Trucker hours limited by law, drivers forced to take a break -, GA News Weather & Sports

Trucker hours limited by law, drivers forced to take a break


Trucking companies have two weeks to comply with a new law that defines in great detail how much rest drivers need to take in between shifts, and how many hours they spend on the road.  

Under the new plan, truck drivers will be allowed to drive a maximum of 70 hours in a week, down from 82.  And, they are forced to take a rest break after eight hours of driving. 

Many jobs keep employees working long hours, but this profession is especially being targeted because of what is at stake if something goes wrong. 

Londa Beck teaches students at the Georgia Driving Academy and used to drive trucks as her full-time job.  While she understands why the law was enacted, she says some of the guidelines are impractical for drivers to follow. 

"They're trying to eliminate some of the bad accidents that have been happening from midnight to six.  That's when they say most of the big trucks have wrecks. They think that way, the driver can get out, take a break, rest a little bit, and not stay behind the wheel for ten straight hours," said Beck. "If you're out in Texas, say going to El Paso, there's hundreds of miles where there's nothing out there.  It's just road.  And if you've got to come down after an eight hour drive, they're going to have to pull off on a ramp on the side of the interstate, just to wait that thirty minutes.  And that couldn't be safe- especially at night."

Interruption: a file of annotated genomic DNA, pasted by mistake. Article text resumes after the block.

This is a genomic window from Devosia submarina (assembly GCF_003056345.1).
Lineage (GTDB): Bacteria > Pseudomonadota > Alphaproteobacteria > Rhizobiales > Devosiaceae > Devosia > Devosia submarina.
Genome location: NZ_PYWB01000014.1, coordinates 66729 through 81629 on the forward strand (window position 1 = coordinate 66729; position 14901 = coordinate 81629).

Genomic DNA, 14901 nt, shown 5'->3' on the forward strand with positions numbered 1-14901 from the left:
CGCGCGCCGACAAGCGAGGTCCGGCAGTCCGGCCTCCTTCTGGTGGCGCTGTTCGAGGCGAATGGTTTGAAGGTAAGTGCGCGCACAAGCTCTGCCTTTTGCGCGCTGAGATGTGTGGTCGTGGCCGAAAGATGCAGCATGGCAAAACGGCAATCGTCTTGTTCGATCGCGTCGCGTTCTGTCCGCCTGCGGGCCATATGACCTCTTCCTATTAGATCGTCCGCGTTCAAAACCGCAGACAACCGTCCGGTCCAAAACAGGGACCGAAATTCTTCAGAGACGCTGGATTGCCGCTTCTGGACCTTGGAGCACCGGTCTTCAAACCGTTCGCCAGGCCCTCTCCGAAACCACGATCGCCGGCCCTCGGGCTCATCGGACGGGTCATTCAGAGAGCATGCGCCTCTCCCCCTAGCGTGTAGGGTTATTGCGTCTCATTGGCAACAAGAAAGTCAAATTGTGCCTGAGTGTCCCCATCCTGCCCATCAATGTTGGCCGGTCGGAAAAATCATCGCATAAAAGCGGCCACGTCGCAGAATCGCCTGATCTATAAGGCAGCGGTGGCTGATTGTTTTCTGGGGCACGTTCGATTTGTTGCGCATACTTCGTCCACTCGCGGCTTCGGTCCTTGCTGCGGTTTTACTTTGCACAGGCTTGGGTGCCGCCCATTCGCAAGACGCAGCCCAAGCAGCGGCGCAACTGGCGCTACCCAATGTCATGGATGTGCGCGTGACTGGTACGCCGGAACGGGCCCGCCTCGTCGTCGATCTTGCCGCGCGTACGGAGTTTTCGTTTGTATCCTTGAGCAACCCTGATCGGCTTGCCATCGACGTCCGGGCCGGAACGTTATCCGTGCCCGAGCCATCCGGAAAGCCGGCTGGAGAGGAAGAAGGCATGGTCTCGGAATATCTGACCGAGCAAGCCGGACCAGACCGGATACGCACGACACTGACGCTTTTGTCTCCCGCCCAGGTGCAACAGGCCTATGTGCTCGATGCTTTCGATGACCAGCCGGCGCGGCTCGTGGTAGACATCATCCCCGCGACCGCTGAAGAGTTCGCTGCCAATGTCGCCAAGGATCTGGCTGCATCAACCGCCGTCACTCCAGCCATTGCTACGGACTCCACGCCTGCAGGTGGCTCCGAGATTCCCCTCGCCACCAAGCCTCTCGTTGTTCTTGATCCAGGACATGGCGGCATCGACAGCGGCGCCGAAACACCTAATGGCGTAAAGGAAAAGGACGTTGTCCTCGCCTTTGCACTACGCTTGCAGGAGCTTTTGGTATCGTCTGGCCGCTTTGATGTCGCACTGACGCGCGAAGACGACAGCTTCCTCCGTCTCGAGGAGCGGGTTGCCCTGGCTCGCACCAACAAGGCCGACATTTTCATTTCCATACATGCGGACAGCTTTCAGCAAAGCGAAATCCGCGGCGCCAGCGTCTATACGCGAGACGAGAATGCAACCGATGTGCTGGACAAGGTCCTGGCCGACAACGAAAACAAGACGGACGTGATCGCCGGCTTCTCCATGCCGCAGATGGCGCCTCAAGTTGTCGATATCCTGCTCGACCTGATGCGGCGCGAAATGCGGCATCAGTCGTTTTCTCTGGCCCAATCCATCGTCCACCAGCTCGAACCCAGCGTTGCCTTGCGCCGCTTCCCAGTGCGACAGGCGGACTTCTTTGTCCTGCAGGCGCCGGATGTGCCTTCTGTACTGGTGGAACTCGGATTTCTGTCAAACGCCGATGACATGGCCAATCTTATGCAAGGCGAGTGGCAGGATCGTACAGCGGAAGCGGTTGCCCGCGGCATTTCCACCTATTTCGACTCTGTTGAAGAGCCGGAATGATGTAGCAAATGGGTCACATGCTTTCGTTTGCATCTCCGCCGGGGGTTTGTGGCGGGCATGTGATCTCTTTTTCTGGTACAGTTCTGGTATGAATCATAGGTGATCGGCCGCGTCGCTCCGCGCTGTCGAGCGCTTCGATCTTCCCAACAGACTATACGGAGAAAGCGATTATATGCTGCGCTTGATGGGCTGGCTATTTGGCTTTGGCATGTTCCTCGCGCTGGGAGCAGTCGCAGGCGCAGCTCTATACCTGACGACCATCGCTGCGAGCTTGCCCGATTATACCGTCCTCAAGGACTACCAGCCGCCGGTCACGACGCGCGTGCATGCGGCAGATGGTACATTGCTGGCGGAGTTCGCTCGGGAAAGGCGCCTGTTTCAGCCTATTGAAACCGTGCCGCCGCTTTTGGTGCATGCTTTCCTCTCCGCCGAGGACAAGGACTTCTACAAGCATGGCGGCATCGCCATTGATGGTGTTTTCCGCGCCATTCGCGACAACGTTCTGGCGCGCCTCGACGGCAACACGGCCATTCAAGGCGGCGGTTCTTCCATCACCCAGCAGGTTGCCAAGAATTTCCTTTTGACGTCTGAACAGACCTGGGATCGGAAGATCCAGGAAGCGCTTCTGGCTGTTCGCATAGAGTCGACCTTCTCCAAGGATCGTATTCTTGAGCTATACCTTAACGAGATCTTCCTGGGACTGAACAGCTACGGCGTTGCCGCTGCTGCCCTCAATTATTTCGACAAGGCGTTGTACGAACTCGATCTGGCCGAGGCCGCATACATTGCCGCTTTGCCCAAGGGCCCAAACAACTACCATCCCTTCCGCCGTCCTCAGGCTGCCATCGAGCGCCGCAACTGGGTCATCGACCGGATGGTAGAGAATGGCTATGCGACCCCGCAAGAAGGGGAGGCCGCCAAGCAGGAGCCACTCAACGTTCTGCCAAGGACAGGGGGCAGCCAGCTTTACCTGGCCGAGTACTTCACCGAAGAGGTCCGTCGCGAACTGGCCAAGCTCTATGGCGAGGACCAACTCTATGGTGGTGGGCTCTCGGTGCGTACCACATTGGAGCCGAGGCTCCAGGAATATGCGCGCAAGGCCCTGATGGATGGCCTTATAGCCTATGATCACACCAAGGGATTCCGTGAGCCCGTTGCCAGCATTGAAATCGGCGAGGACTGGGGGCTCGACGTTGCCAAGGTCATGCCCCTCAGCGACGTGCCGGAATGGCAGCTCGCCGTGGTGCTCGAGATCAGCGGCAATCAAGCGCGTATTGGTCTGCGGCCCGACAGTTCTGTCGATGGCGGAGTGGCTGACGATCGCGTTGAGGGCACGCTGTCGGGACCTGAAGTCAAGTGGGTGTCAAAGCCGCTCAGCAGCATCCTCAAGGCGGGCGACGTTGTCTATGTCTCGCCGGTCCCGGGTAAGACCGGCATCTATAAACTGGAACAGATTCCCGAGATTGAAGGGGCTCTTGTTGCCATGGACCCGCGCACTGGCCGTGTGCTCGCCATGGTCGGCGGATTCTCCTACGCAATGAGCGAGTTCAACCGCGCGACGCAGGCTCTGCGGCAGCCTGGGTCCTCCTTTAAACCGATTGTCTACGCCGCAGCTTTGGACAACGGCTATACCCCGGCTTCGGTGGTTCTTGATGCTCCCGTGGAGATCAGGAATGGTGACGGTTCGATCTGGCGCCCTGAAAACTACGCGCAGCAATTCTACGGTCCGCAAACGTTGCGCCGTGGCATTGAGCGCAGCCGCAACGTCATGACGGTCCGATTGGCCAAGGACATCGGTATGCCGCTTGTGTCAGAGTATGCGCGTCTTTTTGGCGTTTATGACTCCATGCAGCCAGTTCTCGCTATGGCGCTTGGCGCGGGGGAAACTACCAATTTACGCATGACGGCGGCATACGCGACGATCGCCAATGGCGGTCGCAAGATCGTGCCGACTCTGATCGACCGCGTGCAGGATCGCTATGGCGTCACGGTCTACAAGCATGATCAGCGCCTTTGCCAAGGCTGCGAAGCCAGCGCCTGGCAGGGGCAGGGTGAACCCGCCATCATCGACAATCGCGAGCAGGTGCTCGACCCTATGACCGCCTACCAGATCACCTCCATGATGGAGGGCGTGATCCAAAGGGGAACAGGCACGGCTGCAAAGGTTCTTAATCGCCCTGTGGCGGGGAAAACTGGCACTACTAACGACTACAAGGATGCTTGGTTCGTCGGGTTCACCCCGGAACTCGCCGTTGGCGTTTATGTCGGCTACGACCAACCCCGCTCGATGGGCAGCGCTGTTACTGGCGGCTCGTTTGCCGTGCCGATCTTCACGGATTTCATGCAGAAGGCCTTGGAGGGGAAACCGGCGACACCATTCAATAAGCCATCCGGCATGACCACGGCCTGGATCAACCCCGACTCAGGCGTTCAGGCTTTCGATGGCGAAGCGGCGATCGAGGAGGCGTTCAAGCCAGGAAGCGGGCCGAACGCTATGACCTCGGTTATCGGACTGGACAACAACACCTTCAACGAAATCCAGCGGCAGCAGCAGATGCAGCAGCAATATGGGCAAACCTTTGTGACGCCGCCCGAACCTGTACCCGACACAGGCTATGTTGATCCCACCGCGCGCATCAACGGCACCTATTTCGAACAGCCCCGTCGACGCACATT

Besides the impact on drivers, the companies may have difficulty adjusting to the restrictions and the end result may translate to bigger expenses that could be passed on to the customer. 

"You have certain times to deliver.  The shippers want you to deliver on time and the customers want their loads on time, and if you have to stop and take a break, they're going to have to reschedule the runs," said Beck. 

Londa Beck says she wishes the people who wrote this law could experience firsthand what it takes to be a truck driver. 

Beck points out they are already required to undergo a lot of training. It's 180 hours just to get the license and after that there are weeks of training with the employing companies. To her, these extra considerations seem unnecessary.  She believes the rules will slow down drivers even more than intended.  For a truck driver, finding a safe place to take a thirty minute break could take thirty minutes in itself. 

Truck drivers who stay on the road for three or more hours than they are supposed to will be hit with almost $3,000 in fines, and their employers will have to pay $11,000.

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